Layoffs rumored at Northwest Airlines
Some 180 machinists at Northwest Airlines’ hub in Minneapolis-St. Paul report that the company has informed them that they must relocate to other corporate operating locations or face layoffs. The cutbacks come in the wake of a new industry-leading contract negotiated with the company’s machinists.
Northwest management refused to confirm the report, but admits the company is discussing and implementing plans to cut costs in response to deepening economic turmoil in the airline industry, and that all departments will face cutbacks of one sort or another. Management reductions are anticipated in the coming week while flight attendants are being surveyed for voluntary leaves of absence.
Chicago union bureaucrat convicted on loan schemes
A US District Court jury in Chicago found former Laborers Union International Vice President John Serpico and two associates guilty of using control over multiple union funds to obtain personal loans. Eight banks provided 17 loans in the 12-year scheme that led to Serpico’s conviction on six of seven counts of mail fraud.
In one case Serpico deposited $4 million with Capitol Bank and Trust, a small neighborhood bank that also administered $16 million in union pension funds. In return Serpico received $5 million in personal loans at favorable rates. The bank admitted the scheme, paid $800,000 in fines and its two leading officers are banned from banking. Serpico was also convicted of sharing in $330,000 of kickbacks after the union provided $6.5 million loan for a financially troubled hotel project.
Maria Busillo, who had a personal relationship with Busillo and assumed his positions in the Laborers union, was also convicted in the scheme. She used loans to purchase a $900,000 house in suburban Glenview, Illinois, whose mortgage payments exceed her gross pay, as well as a condominium on Marco Island in Florida. The 70-year-old Serpico, who is alleged to have had long ties to Mafia elements, also received appointments to the Illinois International Port District from two former governors.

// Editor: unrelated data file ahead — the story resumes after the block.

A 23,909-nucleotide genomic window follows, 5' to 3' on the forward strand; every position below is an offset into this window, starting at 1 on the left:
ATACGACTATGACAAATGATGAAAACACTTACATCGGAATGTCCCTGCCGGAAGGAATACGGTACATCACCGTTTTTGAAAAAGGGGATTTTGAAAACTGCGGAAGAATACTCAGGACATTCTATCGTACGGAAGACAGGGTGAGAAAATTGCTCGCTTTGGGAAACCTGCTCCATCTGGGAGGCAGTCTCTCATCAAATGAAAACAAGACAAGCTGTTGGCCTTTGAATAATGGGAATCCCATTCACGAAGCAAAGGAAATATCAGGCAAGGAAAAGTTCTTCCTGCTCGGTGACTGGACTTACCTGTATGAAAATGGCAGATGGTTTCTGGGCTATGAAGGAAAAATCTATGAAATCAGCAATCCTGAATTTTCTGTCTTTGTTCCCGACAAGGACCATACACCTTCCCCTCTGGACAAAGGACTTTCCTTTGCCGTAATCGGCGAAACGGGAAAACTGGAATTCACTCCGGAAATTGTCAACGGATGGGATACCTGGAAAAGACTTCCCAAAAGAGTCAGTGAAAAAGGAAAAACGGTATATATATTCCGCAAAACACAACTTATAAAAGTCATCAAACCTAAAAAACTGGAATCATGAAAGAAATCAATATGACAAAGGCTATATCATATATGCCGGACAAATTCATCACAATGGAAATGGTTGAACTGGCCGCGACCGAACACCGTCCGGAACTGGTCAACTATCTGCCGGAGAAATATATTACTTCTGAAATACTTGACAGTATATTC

BC health care workers set to defy strike ban
Eleven thousand paramedical workers may go on strike this week despite recent provincial legislation and a ruling by the Labour Relations Board (LRB) making such action illegal. The strike would include x-ray and scanner technicians, pharmacists and pathologists who are represented by the Health Sciences Association (HSA).
The newly installed Liberal government of British Columbia passed a law last month making strikes by nurses and other health care workers illegal. The Health Employers’ Association (HEA) last week also applied for a cease and desist order from the LRB in anticipation of what would be deemed an illegal province-wide strike. With widespread popular support in the ongoing battles in the health care sector, the union has said the strike may go ahead regardless of the consequences.
HSA negotiators have said they are protesting the government’s attempts to divide the membership with a two-tier wage offer. Employers are offering just over half the workers—those affected by staff shortages—a 14.25 percent wage increase over three years. The remainder are to get 5.5 percent. The union has already lowered its wage demands from 27 percent to 24 percent for the same period.
Some 3,000 members of the HSA will remain on the job in compliance with “essential service” requirements mandated by law. Nurses who are also affected by the government’s 60-day “cooling-off” back-to-work order have indicated they will honor picket lines in the event of a strike, an action which would also be deemed illegal.
Workers at Jacuzzi Canada on strike
About 50 workers at the Mississauga plant west of Toronto went on strike last week to fight against major wage concessions being demanded by Jacuzzi, the largest manufacturer of whirlpool baths in the world. The workers, members of United Steelworkers Local 9042, make about Can$17.50 an hour. Along with pay cuts of up to $5 an hour, they are facing a loss in benefits as well as the elimination of their pension plan. In addition the company is seeking a two-tiered wage system, with new hires to start at $9 an hour. Over the past months the plant has seen a drastic cut in its workforce, which once numbered around 116.